“There is truly something special about this one,” she said, referring to the Huntsville and Tennessee Valley community.

“There is a unique spirit, a spirit that encourages us and people to work together across city limits, county boundaries and state lines. That spirit has been there ever since we started this BRAC journey together. And that spirit is why the men and women of AMC couldn’t be more proud to finally call this great community our home,” she said.

Dunwoody’s appreciation of the community also spilled over into comments she made to local reporters prior to the ribbon cutting. She said the AMC work force “to the person, they absolutely love this community. Quality of life is up and what we don’t miss is the traffic. What we enjoy here is a sense of community that you don’t have living in Washington, D.C. … Here we are part of a greater community, and the work force absolutely loves it.”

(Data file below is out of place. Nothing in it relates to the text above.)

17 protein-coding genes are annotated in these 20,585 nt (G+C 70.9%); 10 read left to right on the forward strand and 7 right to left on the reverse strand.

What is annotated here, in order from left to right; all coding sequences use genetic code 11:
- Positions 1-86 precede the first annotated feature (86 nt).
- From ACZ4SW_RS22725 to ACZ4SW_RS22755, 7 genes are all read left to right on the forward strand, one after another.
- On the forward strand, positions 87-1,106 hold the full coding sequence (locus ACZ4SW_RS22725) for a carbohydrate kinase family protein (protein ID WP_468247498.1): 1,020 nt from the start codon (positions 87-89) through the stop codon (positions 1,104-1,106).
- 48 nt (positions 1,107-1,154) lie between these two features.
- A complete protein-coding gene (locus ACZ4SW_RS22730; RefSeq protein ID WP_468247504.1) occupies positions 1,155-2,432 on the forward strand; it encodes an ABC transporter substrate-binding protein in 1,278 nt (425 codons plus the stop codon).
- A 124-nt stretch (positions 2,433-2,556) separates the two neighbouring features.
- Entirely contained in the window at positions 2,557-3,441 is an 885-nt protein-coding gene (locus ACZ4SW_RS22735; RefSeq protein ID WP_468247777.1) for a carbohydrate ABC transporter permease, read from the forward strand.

And being that the ribbon cutting was coined a “touchdown ceremony,” it was not surprising that one reporter asked Dunwoody that popular football question that Southerners often ask newcomers to the Southeastern Conference: “Who is your favorite college football team?”

“I don’t think I have a commitment to a team. I’m an Army brat, so I have teams everywhere,” she said, while also conceding with a smile that the Army’s football team is among her favorites.

Page last updated Wed June 22nd, 2011 at 11:02